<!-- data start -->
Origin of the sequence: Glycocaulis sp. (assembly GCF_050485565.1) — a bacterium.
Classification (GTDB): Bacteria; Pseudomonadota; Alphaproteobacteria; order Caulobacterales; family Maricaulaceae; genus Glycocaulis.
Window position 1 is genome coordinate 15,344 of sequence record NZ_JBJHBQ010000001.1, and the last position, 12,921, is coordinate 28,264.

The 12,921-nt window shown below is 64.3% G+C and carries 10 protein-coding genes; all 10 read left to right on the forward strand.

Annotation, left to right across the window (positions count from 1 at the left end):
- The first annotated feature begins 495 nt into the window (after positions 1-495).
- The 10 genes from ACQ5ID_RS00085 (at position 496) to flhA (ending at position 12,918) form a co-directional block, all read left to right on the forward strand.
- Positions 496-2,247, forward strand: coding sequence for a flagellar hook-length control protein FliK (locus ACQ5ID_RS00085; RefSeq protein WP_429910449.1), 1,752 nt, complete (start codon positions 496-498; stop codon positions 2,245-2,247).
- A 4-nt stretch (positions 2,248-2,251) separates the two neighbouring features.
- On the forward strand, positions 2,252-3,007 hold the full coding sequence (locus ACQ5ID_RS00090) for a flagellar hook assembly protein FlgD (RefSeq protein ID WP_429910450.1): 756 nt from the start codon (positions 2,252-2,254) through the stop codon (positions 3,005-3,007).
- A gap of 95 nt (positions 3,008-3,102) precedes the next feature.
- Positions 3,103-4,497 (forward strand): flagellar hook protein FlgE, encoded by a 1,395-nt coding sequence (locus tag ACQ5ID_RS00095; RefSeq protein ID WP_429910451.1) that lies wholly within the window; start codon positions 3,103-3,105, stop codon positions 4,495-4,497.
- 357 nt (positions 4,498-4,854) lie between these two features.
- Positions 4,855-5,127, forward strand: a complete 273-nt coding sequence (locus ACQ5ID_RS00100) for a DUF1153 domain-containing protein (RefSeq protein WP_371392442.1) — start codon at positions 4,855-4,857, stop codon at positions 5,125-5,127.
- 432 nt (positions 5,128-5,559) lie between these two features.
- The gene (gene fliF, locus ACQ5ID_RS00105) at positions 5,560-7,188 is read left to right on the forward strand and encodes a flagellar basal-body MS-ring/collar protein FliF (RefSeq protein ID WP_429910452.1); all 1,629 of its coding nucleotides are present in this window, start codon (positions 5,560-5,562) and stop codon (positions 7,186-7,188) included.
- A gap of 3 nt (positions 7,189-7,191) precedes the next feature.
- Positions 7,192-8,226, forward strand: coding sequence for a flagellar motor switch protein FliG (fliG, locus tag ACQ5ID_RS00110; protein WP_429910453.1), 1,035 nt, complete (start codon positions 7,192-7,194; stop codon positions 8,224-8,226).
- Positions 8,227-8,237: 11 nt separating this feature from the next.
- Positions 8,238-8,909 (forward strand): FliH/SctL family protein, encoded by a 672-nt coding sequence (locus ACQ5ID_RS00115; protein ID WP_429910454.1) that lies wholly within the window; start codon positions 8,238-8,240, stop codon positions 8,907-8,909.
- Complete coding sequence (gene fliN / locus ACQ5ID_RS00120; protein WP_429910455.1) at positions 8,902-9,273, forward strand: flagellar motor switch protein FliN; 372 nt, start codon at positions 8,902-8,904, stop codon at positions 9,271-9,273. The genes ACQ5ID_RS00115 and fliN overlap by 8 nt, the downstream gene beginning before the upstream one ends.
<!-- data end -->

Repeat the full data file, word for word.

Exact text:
Origin of the sequence: Glycocaulis sp. (assembly GCF_050485565.1) — a bacterium.
Classification (GTDB): Bacteria; Pseudomonadota; Alphaproteobacteria; order Caulobacterales; family Maricaulaceae; genus Glycocaulis.
Window position 1 is genome coordinate 15,344 of sequence record NZ_JBJHBQ010000001.1, and the last position, 12,921, is coordinate 28,264.

The 12,921-nt window shown below is 64.3% G+C and carries 10 protein-coding genes; all 10 read left to right on the forward strand.

Annotation, left to right across the window (positions count from 1 at the left end):
- The first annotated feature begins 495 nt into the window (after positions 1-495).
- The 10 genes from ACQ5ID_RS00085 (at position 496) to flhA (ending at position 12,918) form a co-directional block, all read left to right on the forward strand.
- Positions 496-2,247, forward strand: coding sequence for a flagellar hook-length control protein FliK (locus ACQ5ID_RS00085; RefSeq protein WP_429910449.1), 1,752 nt, complete (start codon positions 496-498; stop codon positions 2,245-2,247).
- A 4-nt stretch (positions 2,248-2,251) separates the two neighbouring features.
- On the forward strand, positions 2,252-3,007 hold the full coding sequence (locus ACQ5ID_RS00090) for a flagellar hook assembly protein FlgD (RefSeq protein ID WP_429910450.1): 756 nt from the start codon (positions 2,252-2,254) through the stop codon (positions 3,005-3,007).
- A gap of 95 nt (positions 3,008-3,102) precedes the next feature.
- Positions 3,103-4,497 (forward strand): flagellar hook protein FlgE, encoded by a 1,395-nt coding sequence (locus tag ACQ5ID_RS00095; RefSeq protein ID WP_429910451.1) that lies wholly within the window; start codon positions 3,103-3,105, stop codon positions 4,495-4,497.
- 357 nt (positions 4,498-4,854) lie between these two features.
- Positions 4,855-5,127, forward strand: a complete 273-nt coding sequence (locus ACQ5ID_RS00100) for a DUF1153 domain-containing protein (RefSeq protein WP_371392442.1) — start codon at positions 4,855-4,857, stop codon at positions 5,125-5,127.
- 432 nt (positions 5,128-5,559) lie between these two features.
- The gene (gene fliF, locus ACQ5ID_RS00105) at positions 5,560-7,188 is read left to right on the forward strand and encodes a flagellar basal-body MS-ring/collar protein FliF (RefSeq protein ID WP_429910452.1); all 1,629 of its coding nucleotides are present in this window, start codon (positions 5,560-5,562) and stop codon (positions 7,186-7,188) included.
- A gap of 3 nt (positions 7,189-7,191) precedes the next feature.
- Positions 7,192-8,226, forward strand: coding sequence for a flagellar motor switch protein FliG (fliG, locus tag ACQ5ID_RS00110; protein WP_429910453.1), 1,035 nt, complete (start codon positions 7,192-7,194; stop codon positions 8,224-8,226).
- Positions 8,227-8,237: 11 nt separating this feature from the next.
- Positions 8,238-8,909 (forward strand): FliH/SctL family protein, encoded by a 672-nt coding sequence (locus ACQ5ID_RS00115; protein ID WP_429910454.1) that lies wholly within the window; start codon positions 8,238-8,240, stop codon positions 8,907-8,909.
- Complete coding sequence (gene fliN / locus ACQ5ID_RS00120; protein WP_429910455.1) at positions 8,902-9,273, forward strand: flagellar motor switch protein FliN; 372 nt, start codon at positions 8,902-8,904, stop codon at positions 9,271-9,273. The genes ACQ5ID_RS00115 and fliN overlap by 8 nt, the downstream gene beginning before the upstream one ends.